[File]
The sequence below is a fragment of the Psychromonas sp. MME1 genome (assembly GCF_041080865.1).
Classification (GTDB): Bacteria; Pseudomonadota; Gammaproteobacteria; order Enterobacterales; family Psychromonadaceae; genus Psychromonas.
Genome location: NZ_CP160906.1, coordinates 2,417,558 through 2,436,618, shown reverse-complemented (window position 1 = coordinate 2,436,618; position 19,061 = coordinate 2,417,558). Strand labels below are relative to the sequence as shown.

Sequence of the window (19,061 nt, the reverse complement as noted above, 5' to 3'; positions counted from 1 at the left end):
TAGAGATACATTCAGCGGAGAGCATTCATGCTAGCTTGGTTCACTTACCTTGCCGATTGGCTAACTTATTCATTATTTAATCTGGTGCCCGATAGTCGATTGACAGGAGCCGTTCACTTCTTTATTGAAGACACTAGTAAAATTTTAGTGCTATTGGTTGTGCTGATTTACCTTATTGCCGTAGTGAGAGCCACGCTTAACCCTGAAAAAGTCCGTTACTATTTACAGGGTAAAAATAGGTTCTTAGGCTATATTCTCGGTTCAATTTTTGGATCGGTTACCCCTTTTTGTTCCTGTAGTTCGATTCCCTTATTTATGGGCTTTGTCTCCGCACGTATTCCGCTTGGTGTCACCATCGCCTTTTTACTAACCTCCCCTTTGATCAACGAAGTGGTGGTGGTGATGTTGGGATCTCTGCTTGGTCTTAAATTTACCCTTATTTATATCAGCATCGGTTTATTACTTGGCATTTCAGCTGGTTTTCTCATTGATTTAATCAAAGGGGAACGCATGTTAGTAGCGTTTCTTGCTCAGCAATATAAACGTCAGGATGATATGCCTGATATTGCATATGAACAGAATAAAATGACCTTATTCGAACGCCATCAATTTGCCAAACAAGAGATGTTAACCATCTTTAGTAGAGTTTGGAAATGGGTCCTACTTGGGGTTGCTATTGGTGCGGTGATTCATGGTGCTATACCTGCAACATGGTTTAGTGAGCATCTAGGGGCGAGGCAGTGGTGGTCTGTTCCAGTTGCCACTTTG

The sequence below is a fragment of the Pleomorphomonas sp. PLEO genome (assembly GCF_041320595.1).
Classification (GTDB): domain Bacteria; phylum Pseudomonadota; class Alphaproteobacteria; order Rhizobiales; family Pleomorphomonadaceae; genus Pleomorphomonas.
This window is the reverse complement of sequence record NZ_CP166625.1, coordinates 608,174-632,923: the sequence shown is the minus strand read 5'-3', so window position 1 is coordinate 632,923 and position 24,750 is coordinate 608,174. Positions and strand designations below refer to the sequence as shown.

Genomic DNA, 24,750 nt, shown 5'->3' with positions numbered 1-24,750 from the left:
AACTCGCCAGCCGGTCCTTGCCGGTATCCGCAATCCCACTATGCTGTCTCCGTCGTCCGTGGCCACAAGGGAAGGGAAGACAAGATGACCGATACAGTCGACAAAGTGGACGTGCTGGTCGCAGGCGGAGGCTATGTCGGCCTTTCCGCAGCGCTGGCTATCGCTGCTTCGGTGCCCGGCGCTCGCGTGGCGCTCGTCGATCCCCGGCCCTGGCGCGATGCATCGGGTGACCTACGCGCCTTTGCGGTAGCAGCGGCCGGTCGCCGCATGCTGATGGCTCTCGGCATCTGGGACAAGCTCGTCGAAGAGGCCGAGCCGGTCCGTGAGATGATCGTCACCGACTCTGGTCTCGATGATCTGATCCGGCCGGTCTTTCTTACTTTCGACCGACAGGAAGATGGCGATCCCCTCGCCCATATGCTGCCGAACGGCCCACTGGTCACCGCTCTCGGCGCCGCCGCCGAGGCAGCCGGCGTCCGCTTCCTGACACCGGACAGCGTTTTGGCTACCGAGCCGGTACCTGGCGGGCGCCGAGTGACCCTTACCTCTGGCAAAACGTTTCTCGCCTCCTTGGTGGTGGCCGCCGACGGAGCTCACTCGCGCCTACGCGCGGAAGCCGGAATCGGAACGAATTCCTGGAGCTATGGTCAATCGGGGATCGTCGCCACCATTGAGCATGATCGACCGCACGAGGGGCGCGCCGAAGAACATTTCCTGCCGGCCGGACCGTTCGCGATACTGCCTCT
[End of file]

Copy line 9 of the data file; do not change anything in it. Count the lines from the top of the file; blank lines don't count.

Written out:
Genomic DNA, 24,750 nt, shown 5'->3' with positions numbered 1-24,750 from the left: